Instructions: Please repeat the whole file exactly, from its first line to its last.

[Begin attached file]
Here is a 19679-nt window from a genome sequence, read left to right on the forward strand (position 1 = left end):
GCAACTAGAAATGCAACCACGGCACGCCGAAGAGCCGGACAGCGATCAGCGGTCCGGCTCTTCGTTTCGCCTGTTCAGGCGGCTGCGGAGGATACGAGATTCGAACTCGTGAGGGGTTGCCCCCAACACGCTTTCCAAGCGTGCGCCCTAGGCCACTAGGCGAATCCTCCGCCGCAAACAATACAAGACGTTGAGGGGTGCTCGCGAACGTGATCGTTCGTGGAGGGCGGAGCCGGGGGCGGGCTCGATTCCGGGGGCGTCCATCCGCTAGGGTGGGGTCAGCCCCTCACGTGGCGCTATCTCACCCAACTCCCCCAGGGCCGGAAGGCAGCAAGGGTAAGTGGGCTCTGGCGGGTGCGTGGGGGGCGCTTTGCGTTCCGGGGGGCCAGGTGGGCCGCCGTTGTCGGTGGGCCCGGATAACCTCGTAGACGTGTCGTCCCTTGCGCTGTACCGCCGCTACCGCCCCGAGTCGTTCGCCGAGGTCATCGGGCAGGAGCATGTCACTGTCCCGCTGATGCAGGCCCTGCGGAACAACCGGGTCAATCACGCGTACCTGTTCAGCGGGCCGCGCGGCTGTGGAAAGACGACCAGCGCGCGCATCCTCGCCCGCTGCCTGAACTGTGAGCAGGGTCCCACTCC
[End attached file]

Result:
Here is a 19679-nt window from a genome sequence, read left to right on the forward strand (position 1 = left end):
GCAACTAGAAATGCAACCACGGCACGCCGAAGAGCCGGACAGCGATCAGCGGTCCGGCTCTTCGTTTCGCCTGTTCAGGCGGCTGCGGAGGATACGAGATTCGAACTCGTGAGGGGTTGCCCCCAACACGCTTTCCAAGCGTGCGCCCTAGGCCACTAGGCGAATCCTCCGCCGCAAACAATACAAGACGTTGAGGGGTGCTCGCGAACGTGATCGTTCGTGGAGGGCGGAGCCGGGGGCGGGCTCGATTCCGGGGGCGTCCATCCGCTAGGGTGGGGTCAGCCCCTCACGTGGCGCTATCTCACCCAACTCCCCCAGGGCCGGAAGGCAGCAAGGGTAAGTGGGCTCTGGCGGGTGCGTGGGGGGCGCTTTGCGTTCCGGGGGGCCAGGTGGGCCGCCGTTGTCGGTGGGCCCGGATAACCTCGTAGACGTGTCGTCCCTTGCGCTGTACCGCCGCTACCGCCCCGAGTCGTTCGCCGAGGTCATCGGGCAGGAGCATGTCACTGTCCCGCTGATGCAGGCCCTGCGGAACAACCGGGTCAATCACGCGTACCTGTTCAGCGGGCCGCGCGGCTGTGGAAAGACGACCAGCGCGCGCATCCTCGCCCGCTGCCTGAACTGTGAGCAGGGTCCCACTCC